The memory for this Small_Object_Arena is allocated at the beginning of a large aligned block of memory (currently 4Mib) and the objects in this arena come from this memory block. Therefore the arena of an object can be found by simply masking out the lower bits of the pointer to the object:

    arena = object & ARENA_MASK;

The macro GET_ARENA does exactly this, including the necessary type casts to remove warnings. The dod_flags are accessed by getting the element number in the arena (this is possible because the object_size is fixed and stored in the struct Small_Object_Arena), creating the appropriate bitmask by shifting and accessing the right element of dod_flags[].

    n = (object - arena->start_objects) / arena->object_size;
    arena->dod_flags[n >> ARENA_FLAG_SHIFT] 
        & flag << ((n & ARENA_FLAG_MASK) << 2)

pobj.h provides macros to facilitate referencing individual object flags: DOD_flag_SET, DOD_flag_CLEAR and DOD_flag_TEST. They are also defined in the case without ARENA_DOD_FLAGS, so they make up a portable way of manipulating the DOD-relevant object flags.

Flag packing format

The three object flags consulted during DOD are packed into one 4-bit nibble per object (one bit is currently unused). Since arena->dod_flags[] is an array of native-sized UINTVALs ("words"), the number of nibbles per array entry varies depending on the platform.

To reference a particular flag in a test, set, or clear operation, we require both the word containing the object's flags and a bitmask to isolate the flag.

The flag word for object o is found as follows:

- Get the dod_flags[] array for the object's arena


- Get the index of the object in its arena


- Determine which word in dod_flags contains the needed flag nibble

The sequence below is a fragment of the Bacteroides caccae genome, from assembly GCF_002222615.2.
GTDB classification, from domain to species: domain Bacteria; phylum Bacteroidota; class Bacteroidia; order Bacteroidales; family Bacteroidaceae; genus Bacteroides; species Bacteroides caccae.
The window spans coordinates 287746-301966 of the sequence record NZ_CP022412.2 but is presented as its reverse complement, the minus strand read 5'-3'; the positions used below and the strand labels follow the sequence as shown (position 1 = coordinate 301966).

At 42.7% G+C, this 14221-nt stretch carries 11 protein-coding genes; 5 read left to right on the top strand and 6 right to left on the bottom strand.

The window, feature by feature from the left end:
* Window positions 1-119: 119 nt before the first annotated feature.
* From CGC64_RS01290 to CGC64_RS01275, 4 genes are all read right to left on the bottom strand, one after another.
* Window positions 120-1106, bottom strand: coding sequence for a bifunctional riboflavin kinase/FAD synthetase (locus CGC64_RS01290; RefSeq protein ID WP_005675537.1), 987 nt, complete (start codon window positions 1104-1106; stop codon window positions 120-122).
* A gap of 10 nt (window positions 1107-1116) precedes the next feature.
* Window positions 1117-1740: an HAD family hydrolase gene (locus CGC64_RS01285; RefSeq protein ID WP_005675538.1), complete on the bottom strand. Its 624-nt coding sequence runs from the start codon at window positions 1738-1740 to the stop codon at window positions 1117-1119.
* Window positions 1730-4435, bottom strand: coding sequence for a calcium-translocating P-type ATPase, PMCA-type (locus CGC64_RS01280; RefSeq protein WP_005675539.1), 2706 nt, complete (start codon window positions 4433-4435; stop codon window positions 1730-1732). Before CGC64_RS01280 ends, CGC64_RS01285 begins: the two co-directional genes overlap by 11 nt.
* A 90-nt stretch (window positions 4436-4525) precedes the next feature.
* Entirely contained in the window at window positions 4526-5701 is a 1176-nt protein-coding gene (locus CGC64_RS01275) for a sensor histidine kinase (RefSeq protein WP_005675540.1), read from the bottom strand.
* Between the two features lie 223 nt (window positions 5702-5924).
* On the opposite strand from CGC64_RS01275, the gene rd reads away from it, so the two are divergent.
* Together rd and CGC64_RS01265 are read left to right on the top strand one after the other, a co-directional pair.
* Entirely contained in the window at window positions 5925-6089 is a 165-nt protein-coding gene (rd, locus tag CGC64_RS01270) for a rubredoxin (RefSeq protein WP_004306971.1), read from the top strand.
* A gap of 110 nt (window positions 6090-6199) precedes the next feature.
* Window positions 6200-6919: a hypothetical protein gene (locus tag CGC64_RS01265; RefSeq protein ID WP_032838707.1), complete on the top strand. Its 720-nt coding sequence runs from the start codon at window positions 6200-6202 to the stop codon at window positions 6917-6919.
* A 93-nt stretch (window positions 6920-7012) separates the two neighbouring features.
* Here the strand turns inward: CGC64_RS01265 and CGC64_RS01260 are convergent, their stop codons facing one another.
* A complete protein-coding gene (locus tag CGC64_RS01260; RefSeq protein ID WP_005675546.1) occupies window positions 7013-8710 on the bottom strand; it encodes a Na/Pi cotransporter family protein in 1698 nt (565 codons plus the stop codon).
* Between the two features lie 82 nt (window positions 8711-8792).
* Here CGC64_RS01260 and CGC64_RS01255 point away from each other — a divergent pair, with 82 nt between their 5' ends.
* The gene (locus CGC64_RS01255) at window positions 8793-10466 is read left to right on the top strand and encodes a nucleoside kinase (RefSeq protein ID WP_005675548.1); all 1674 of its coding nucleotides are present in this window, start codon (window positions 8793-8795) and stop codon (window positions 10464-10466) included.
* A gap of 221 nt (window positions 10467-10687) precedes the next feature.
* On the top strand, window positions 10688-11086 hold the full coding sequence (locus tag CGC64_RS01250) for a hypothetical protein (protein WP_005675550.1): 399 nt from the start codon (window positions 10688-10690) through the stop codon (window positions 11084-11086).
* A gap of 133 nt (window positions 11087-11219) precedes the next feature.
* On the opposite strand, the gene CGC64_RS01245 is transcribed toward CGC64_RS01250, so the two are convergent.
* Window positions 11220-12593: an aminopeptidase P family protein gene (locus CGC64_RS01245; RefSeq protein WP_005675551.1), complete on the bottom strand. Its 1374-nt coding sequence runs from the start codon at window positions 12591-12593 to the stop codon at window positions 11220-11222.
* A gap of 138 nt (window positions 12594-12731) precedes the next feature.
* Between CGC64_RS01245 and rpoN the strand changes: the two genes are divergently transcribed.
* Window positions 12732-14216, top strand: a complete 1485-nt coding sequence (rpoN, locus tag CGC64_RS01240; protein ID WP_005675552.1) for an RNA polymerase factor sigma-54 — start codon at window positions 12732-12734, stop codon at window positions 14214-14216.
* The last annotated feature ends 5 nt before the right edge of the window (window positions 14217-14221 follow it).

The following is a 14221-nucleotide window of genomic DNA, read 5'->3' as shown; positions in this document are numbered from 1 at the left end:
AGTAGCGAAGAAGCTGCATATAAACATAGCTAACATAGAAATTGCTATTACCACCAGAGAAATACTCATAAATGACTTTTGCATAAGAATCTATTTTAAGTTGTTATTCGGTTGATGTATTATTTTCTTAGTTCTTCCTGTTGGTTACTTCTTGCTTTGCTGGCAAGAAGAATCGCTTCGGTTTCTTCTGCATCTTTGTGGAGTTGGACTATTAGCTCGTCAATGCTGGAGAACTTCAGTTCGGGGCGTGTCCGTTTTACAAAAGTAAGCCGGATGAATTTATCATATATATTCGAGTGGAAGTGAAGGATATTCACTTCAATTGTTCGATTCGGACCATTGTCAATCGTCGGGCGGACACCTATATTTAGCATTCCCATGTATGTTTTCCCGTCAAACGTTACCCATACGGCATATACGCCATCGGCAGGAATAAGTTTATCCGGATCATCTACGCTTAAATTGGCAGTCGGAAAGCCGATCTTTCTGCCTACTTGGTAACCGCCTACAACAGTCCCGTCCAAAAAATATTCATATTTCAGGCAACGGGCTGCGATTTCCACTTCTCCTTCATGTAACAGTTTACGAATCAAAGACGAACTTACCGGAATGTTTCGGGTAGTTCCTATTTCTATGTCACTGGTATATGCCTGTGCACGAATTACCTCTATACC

[(obj index)/(obj flag sets per word) = n>>ARENA_FLAG_SHIFT]

The composite expression to reference the flag word is then

    GET_ARENA(o)->dod_flags[ GET_OBJ_N(GET_ARENA(o), o) >> ARENA_FLAG_SHIFT ]

The bitmask for the desired flag is constructed as follows:

- Determine the index into the flag word of the object's nibble

    [(obj index)%(nibbles per word) = n & ARENA_FLAG_MASK]

- Convert nibble index into bit index

    [(nibble index)*(bits per nibble) = (n & ARENA_FLAG_MASK) << 2]

- Create bitmask for desired flag by shifting base flag by bit index

    [d_PObj_whatever_FLAG << (nibble index)]

The composite expression to form the bitmask is then

    (d_PObj_ ## flag ## _FLAG << (( GET_OBJ_N(GET_ARENA(o), o) &
        ARENA_FLAG_MASK ) << 2))

The DOD_flag_* macros combine these constructions to access the flags.

Variable sized items ^

These items never live alone, they are part of a Buffer structure, described above. They are allocated at bufstart. This is, for example, used to manage the buffer's free list, where bufstart is used as a pointer to the next object.

These items are managed in two different pools: the memory_pool and the constant_string_pool. The former holds all variable sized items, while the latter containing the word "string", holds constant strings only, as we don't have other variable sized constant items to store.

Here, different memory allocation schemes jump in:

Copying GC ^

A memory_pool gets allocated in big blocks, namely a Memory_Block.

When some part is needed, e.g. to store a string, this part is carved out of the memory block, until this block is used up. If no more space is available in this memory block, a garbage collection (GC) is started. This copies all living items of all used memory blocks into one new block, which holds thereafter only used items tightly packed together.

The old memory blocks, containing sparse unused parts and used parts already copied to the new place, are then unused altogether and get free()ed thereafter.

When GC doesn't provide enough free space needed for a new item, a new block is added to the memory pool.

This also implies that buffers are moved around during their life. Users of these buffers are therefore not allowed to hold pointers to buffers over pieces of code that might trigger a GC run, like Parrot_allocate() or string_compare().